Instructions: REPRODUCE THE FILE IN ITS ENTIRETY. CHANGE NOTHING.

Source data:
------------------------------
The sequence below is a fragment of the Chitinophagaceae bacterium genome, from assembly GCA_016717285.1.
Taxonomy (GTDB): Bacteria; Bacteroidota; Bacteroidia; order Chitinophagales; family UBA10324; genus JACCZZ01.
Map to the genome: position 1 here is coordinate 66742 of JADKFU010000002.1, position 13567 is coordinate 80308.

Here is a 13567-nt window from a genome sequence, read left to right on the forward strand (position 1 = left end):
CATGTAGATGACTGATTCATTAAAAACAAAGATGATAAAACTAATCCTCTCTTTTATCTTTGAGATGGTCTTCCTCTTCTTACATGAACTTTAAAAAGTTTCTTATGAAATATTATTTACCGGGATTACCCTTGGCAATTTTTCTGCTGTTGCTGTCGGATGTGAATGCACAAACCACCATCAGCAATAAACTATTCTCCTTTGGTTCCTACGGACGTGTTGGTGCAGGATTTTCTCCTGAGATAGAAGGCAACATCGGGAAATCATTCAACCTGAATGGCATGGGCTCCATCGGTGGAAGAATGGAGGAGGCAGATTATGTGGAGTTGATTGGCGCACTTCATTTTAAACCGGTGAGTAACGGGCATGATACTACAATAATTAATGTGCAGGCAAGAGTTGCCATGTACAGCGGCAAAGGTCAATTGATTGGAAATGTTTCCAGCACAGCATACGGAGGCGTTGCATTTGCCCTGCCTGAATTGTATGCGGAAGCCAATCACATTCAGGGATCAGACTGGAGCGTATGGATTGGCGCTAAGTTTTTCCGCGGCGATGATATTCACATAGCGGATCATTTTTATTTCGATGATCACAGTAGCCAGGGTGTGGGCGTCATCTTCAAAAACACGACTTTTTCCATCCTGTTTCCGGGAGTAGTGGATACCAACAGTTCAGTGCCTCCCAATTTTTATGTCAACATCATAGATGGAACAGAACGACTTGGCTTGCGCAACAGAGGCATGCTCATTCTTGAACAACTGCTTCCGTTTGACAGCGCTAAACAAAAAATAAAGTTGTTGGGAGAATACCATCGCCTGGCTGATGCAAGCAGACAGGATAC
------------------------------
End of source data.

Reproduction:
The sequence below is a fragment of the Chitinophagaceae bacterium genome, from assembly GCA_016717285.1.
Taxonomy (GTDB): Bacteria; Bacteroidota; Bacteroidia; order Chitinophagales; family UBA10324; genus JACCZZ01.
Map to the genome: position 1 here is coordinate 66742 of JADKFU010000002.1, position 13567 is coordinate 80308.

Here is a 13567-nt window from a genome sequence, read left to right on the forward strand (position 1 = left end):
CATGTAGATGACTGATTCATTAAAAACAAAGATGATAAAACTAATCCTCTCTTTTATCTTTGAGATGGTCTTCCTCTTCTTACATGAACTTTAAAAAGTTTCTTATGAAATATTATTTACCGGGATTACCCTTGGCAATTTTTCTGCTGTTGCTGTCGGATGTGAATGCACAAACCACCATCAGCAATAAACTATTCTCCTTTGGTTCCTACGGACGTGTTGGTGCAGGATTTTCTCCTGAGATAGAAGGCAACATCGGGAAATCATTCAACCTGAATGGCATGGGCTCCATCGGTGGAAGAATGGAGGAGGCAGATTATGTGGAGTTGATTGGCGCACTTCATTTTAAACCGGTGAGTAACGGGCATGATACTACAATAATTAATGTGCAGGCAAGAGTTGCCATGTACAGCGGCAAAGGTCAATTGATTGGAAATGTTTCCAGCACAGCATACGGAGGCGTTGCATTTGCCCTGCCTGAATTGTATGCGGAAGCCAATCACATTCAGGGATCAGACTGGAGCGTATGGATTGGCGCTAAGTTTTTCCGCGGCGATGATATTCACATAGCGGATCATTTTTATTTCGATGATCACAGTAGCCAGGGTGTGGGCGTCATCTTCAAAAACACGACTTTTTCCATCCTGTTTCCGGGAGTAGTGGATACCAACAGTTCAGTGCCTCCCAATTTTTATGTCAACATCATAGATGGAACAGAACGACTTGGCTTGCGCAACAGAGGCATGCTCATTCTTGAACAACTGCTTCCGTTTGACAGCGCTAAACAAAAAATAAAGTTGTTGGGAGAATACCATCGCCTGGCTGATGCAAGCAGACAGGATAC